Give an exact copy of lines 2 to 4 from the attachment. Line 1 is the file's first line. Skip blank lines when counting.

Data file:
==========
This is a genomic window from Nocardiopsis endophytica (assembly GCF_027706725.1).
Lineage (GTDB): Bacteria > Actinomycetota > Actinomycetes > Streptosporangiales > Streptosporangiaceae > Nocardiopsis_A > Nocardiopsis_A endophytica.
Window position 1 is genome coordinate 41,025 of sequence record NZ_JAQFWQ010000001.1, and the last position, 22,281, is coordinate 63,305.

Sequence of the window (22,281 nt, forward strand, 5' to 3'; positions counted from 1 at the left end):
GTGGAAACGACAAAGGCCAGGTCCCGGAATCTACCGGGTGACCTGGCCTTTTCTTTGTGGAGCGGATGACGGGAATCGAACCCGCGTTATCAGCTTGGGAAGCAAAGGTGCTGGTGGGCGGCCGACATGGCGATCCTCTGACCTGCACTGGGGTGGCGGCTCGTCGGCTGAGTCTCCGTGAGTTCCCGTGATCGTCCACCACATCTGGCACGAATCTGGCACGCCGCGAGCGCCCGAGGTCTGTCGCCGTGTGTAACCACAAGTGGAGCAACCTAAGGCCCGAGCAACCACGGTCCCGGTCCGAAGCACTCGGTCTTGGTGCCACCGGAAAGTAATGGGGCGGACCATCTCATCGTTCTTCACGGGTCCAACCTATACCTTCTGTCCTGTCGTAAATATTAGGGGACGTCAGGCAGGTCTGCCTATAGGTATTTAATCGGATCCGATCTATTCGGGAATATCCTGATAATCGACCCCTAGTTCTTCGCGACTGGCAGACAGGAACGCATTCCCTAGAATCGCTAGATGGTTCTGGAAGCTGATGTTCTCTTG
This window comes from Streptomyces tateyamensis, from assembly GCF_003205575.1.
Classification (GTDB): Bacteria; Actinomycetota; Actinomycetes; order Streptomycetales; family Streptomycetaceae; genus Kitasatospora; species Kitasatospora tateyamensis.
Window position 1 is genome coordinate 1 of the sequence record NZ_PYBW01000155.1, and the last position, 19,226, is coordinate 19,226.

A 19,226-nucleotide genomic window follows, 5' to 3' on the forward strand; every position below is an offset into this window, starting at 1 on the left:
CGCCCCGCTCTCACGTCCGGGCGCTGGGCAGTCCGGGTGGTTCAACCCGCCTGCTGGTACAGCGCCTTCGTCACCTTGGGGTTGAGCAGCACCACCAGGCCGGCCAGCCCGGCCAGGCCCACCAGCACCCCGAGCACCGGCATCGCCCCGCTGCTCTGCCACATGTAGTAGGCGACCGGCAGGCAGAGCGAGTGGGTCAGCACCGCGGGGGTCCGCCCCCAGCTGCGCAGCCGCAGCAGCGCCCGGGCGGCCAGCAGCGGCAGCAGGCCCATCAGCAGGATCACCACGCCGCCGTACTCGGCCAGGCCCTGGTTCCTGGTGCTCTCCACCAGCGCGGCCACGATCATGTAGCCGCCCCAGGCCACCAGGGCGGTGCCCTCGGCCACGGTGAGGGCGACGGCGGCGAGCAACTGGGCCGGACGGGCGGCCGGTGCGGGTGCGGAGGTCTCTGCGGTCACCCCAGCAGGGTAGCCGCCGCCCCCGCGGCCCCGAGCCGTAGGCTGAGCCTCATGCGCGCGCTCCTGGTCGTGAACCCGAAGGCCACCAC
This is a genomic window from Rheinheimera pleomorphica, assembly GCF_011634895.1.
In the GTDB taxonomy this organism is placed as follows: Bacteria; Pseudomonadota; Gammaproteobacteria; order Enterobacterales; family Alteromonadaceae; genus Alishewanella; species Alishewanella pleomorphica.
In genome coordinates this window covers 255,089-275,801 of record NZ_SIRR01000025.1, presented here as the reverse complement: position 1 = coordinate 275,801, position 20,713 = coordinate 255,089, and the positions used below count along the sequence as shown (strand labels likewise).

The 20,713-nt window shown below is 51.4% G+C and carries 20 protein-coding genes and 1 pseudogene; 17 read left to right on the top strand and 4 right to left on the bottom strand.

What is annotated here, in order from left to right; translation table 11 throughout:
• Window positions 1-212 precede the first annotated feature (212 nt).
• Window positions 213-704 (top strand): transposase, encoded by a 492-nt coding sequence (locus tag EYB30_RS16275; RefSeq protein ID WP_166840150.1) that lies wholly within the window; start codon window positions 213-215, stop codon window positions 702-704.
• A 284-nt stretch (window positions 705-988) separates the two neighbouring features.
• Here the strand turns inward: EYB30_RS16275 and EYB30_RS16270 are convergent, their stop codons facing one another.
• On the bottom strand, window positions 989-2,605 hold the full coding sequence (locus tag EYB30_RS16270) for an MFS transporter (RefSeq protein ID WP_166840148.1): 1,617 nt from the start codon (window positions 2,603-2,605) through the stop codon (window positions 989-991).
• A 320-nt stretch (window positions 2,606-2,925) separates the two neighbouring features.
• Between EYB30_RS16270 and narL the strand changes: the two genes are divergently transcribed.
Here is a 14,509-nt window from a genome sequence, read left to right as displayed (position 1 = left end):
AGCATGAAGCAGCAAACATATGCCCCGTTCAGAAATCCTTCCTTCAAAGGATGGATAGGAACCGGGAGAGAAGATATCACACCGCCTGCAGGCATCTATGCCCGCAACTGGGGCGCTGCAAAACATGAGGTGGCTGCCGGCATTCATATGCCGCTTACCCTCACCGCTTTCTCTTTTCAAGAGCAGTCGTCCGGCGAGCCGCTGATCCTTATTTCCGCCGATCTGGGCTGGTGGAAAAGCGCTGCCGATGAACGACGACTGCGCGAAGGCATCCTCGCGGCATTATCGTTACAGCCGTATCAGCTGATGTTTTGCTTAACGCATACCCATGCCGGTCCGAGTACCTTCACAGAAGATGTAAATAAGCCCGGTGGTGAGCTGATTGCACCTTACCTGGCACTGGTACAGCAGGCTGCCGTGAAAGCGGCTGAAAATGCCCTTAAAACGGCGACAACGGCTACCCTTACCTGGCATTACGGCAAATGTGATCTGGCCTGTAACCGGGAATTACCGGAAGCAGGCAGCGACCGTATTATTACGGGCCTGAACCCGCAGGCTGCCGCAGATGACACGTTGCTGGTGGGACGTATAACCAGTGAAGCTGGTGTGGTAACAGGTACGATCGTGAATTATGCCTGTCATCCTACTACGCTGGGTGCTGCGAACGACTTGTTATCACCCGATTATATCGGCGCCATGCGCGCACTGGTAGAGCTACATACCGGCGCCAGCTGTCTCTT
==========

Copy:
Lineage (GTDB): Bacteria > Actinomycetota > Actinomycetes > Streptosporangiales > Streptosporangiaceae > Nocardiopsis_A > Nocardiopsis_A endophytica.
Window position 1 is genome coordinate 41,025 of sequence record NZ_JAQFWQ010000001.1, and the last position, 22,281, is coordinate 63,305.

Sequence of the window (22,281 nt, forward strand, 5' to 3'; positions counted from 1 at the left end):